Stocks Fall as Tech Rebound Loses Steam -- Update
By Will Horner and Amber Burton
U.S. stocks slipped Tuesday, with investors retreating from
shares of companies closely tied to the economy.
Shares of banks, industrial firms, energy companies and
raw-materials producers led declines in the S&P 500, with all
four sectors falling more than 0.6%. Investors had piled into those
groups in recent sessions, betting they would benefit from economic
reopening more than technology firms, which are more sensitive to
The Dow industrials and S&P 500 both fell 0.2%. The Nasdaq
Composite edged up less than 0.1%.
Stocks have been choppy in recent trading sessions as concerns
about a rise in inflation weighed on sentiment. Investors are
contending with a raft of unknowns, such as whether rising prices
will prove temporary or more persistent, and whether the Federal
Reserve will act by raising interest rates sooner than planned.
"That always was the key risk: central banks taking away the
liquidity punch bowl before the party has ended," said Brian
O'Reilly, head of market strategy for Mediolanum International
Inflation ranging between 2% and 4% could be the "sweet spot"
for stocks, said Mr. O'Reilly. The economic rebound that is fueling
inflation is likely to continue benefiting stocks such as banks, as
well as travel and leisure companies, that are sensitive to the
reopening. But companies with strong balance sheets and an ability
to raise prices, such as pharmaceutical companies and makers of
common household goods, should also do well, he said.
"Inflation isn't necessarily bad for equities, but there will be
winners and losers in terms of [which ones] are better at passing
on that inflation to the customer," Mr. O'Reilly said.
While tech stocks have taken the biggest hit from rising
inflation concerns, some investors see the recent retreat as an
opportunity to buy fast-growing companies.
"Within tech, there are still some companies that look very
cheap," said Jane Shoemake, client portfolio manager at Janus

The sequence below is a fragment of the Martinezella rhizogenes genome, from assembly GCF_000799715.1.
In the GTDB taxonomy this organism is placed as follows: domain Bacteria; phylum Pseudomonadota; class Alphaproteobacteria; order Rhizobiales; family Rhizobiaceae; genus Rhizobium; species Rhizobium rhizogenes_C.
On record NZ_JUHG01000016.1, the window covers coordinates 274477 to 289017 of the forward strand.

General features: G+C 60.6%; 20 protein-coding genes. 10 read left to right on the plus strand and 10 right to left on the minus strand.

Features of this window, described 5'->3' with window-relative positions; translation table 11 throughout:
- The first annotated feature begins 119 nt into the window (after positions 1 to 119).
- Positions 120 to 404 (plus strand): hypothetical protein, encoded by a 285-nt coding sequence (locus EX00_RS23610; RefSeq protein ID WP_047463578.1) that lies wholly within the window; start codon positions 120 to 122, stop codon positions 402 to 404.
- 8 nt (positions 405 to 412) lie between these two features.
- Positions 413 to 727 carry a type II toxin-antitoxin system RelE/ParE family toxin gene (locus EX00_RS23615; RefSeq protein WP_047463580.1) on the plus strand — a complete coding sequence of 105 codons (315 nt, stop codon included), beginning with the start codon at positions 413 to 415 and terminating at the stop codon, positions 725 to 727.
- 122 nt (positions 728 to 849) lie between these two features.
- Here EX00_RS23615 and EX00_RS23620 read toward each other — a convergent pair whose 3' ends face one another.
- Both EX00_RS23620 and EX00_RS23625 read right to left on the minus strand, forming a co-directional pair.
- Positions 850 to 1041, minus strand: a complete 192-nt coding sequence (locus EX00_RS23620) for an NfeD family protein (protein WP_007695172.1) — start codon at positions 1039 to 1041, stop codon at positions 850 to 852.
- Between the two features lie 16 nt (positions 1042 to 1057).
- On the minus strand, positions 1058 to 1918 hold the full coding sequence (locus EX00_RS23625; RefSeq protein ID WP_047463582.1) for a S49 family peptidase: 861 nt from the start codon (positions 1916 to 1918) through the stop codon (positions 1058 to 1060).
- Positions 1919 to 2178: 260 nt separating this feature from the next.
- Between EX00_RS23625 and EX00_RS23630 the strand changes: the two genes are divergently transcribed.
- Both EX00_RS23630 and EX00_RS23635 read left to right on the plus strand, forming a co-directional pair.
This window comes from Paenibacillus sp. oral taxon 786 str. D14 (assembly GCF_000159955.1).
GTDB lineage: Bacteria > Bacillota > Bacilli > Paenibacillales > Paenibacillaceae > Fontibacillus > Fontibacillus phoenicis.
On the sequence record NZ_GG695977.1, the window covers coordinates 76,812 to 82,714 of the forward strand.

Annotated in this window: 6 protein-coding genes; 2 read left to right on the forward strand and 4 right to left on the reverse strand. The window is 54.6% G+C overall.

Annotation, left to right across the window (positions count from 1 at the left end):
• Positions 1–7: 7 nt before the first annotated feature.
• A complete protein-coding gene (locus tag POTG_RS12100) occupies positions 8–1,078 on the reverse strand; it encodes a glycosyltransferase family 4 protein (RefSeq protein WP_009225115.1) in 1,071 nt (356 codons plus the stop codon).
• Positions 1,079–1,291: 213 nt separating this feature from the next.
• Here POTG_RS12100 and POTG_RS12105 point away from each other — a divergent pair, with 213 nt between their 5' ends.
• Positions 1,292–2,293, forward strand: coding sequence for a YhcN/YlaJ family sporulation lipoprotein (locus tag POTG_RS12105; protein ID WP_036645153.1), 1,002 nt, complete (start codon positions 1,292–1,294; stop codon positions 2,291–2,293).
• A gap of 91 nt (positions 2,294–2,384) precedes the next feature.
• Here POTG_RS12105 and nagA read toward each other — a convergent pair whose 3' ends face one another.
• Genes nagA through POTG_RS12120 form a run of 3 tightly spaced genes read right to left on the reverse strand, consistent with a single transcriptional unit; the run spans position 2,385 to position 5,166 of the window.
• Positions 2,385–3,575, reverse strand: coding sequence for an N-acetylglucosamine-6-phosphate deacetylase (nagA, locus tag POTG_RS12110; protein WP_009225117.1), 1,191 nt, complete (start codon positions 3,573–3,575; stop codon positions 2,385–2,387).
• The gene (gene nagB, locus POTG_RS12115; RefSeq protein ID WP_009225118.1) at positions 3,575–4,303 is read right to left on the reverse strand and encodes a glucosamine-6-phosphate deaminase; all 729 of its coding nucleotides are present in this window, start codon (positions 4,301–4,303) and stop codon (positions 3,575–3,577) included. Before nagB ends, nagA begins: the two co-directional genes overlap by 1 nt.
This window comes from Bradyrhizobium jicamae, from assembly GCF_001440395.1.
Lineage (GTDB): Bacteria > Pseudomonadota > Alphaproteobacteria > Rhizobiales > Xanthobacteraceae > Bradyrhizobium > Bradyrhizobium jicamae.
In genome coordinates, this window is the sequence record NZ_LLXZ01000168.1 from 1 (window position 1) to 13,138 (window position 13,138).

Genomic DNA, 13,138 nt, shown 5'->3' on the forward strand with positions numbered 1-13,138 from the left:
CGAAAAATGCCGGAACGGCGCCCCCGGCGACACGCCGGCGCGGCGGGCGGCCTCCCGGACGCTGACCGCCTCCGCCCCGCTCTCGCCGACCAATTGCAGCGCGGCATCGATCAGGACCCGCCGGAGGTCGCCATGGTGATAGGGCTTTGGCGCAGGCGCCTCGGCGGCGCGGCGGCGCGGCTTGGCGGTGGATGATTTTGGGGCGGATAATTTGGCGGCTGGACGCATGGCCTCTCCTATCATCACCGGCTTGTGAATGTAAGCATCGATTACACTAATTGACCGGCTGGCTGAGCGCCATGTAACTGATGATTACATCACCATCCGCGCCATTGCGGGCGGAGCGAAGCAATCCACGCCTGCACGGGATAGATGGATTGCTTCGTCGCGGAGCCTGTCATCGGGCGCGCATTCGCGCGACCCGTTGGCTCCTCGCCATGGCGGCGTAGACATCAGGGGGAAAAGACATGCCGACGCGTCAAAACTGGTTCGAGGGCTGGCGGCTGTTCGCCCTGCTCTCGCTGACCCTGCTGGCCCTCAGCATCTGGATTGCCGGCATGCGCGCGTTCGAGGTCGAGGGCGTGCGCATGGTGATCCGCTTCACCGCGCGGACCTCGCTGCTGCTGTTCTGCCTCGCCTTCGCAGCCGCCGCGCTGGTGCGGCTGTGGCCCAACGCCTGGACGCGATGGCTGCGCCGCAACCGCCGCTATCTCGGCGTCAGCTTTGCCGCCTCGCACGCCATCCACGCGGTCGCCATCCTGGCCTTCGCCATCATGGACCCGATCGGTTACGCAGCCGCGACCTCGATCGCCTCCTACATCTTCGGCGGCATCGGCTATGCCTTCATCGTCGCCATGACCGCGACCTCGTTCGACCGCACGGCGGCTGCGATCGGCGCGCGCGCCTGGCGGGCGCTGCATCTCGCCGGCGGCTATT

Henderson Investors. "If you believe in the longer-term trends
supporting these companies, you should be buying."
Among individual stocks, AT&T dropped 5.7%, extending its
losses following its deal with Discovery to merge their media
assets into a new, publicly traded business.
Macy's fell 0.3% after reporting first-quarter earnings that
beat expectations. Walmart advanced 2.4% after the retailer lifted
its guidance for the year. Home Depot fell 0.6% even after
surpassing earnings expectations.
The more subdued reaction in stocks following earnings has been
a trend this earnings season, said Ross Mayfield, an investment
strategy analyst at Baird.
"This was a really strong earnings season, but the stock
reaction has been pretty mixed in the day or two after big beats,"
he said. "I think for investors more broadly, there's just a ton of
good news [already] priced into the stock and so you're seeing kind
of a muted reaction."
The yield on the 10-year Treasury note rose to 1.659% from
1.639% Monday. Bond yields rise as prices fall.
Brent crude rose less than 0.1% to $69.47 a barrel. The global
oil benchmark earlier climbed above $70 a barrel for the second
time since the onset of the pandemic amid hopes for fuel
Overseas, the Stoxx Europe 600 edged up 0.2%. The U.K.'s FTSE
100 gained less than 0.1% after data showed the U.K.'s unemployment
rate edged lower in April.
Most major Asian indexes closed higher. Japan's Nikkei 225
gained 2.1%, while in Hong Kong, the Hang Seng Index rose 1.4%.
Taiwan's Taiex jumped 5.2%. In mainland China, the Shanghai
Composite Index edged up 0.3%.
Write to Will Horner at William.Horner@wsj.com and Amber Burton
(END) Dow Jones Newswires
May 18, 2021 16:08 ET (20:08 GMT)
Copyright (c) 2021 Dow Jones & Company, Inc.